Freedom on the Move (FOTM), an online project devoted to fugitives from slavery in North America, is enlisting the help of the public to create a database for tens of thousands of advertisements placed by enslavers who wanted to recapture self-liberating Africans and African-Americans.
The ads were placed in newspapers by enslavers trying to locate fugitives and by jailers wanting to return captured fugitives to the enslavers claiming them as “property.” The ads offered monetary rewards and included a wealth of personal details about the fugitives’ appearance, mannerisms, clothing, speech, family members, places of origin and destinations.
The insights the ads provide into the experiences of enslaved Africans and African-Americans are especially valuable because so little information about them as individuals has been preserved.
The free, open-source site has been designed to be accessible to the public. Users can quickly set up an account and begin working with digitized versions of the advertisements. Users transcribe the text of an advertisement and then answer questions about the ad and the person it describes. They can choose to transcribe ads from a particular state or specific time period, depending on their areas of interest.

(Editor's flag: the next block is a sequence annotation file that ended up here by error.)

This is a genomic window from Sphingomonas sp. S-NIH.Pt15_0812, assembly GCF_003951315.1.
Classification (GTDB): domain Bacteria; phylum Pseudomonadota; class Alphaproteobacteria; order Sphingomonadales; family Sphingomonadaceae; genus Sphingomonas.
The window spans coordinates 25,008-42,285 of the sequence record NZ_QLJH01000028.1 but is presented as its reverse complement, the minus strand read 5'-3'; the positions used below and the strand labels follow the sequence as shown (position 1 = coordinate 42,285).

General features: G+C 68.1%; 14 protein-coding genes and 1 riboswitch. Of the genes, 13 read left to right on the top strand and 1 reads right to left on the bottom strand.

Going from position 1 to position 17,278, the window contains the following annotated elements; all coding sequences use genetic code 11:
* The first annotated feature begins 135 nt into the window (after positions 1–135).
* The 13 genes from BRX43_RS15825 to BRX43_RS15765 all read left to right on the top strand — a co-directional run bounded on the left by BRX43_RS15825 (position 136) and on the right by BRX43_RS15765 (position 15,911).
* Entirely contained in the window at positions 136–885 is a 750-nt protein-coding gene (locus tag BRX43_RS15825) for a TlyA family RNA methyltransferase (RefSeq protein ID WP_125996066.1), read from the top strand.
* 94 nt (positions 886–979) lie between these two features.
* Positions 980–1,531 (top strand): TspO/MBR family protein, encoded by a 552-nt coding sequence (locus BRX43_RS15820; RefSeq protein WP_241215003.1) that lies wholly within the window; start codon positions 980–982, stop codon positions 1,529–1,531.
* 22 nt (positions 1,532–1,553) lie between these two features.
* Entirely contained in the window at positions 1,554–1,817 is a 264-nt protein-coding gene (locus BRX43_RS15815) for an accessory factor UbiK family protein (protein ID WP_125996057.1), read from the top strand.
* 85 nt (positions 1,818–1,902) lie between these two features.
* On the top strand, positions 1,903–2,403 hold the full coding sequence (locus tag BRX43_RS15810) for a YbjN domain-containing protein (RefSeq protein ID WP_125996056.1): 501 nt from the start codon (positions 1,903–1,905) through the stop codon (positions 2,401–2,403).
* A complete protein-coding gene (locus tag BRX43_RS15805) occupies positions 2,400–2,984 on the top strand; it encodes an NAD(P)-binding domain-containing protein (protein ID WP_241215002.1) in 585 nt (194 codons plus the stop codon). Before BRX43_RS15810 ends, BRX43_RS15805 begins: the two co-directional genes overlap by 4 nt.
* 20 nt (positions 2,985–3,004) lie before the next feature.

The output of this crowdsourced project will be a growing database of thousands of individuals, and the places and people associated with them. This in turn will be an invaluable research aid, pedagogical tool and resource for genealogists, classes and individuals.
“This is a crucial set of sources about black people’s resistance to slavery, so we think it’s particularly appropriate to launch it during Black History Month,” said Ed Baptist, professor of history in the College of Arts and Sciences.
The FOTM team will work with high school and college classes, museums, libraries and historic sites to make this resource widely available. The database will also serve genealogists, for whom the lack of descriptive personal sources on enslaved people can be a problem.
Currently the site has approximately 12,000 newspaper advertisements available for crowdsourcing, with thousands more still to be added. The researchers aren’t sure how many of these advertisements exist in digital, paper or microfilm form, but they suspect the total may exceed 100,000. They hope to attract more scholars, archives and organizations who can contribute advertisements to the database.
Baptist and William Block, director of the Cornell Institute for Social and Economic Research (CISER), are the principal investigators for FOTM. The database is a joint project of the Department of History, CISER and Cornell University Library. Lead historians include Vanessa Holden of the University of Kentucky, Hasan Jeffries of Ohio State University, Mary Niall Mitchell of the University of New Orleans and Joshua Rothman of the University of Alabama.
The project has received major funding from the National Endowment for the Humanities and the National Archives.
Linda B. Glaser is a staff writer for the College of Arts and Sciences.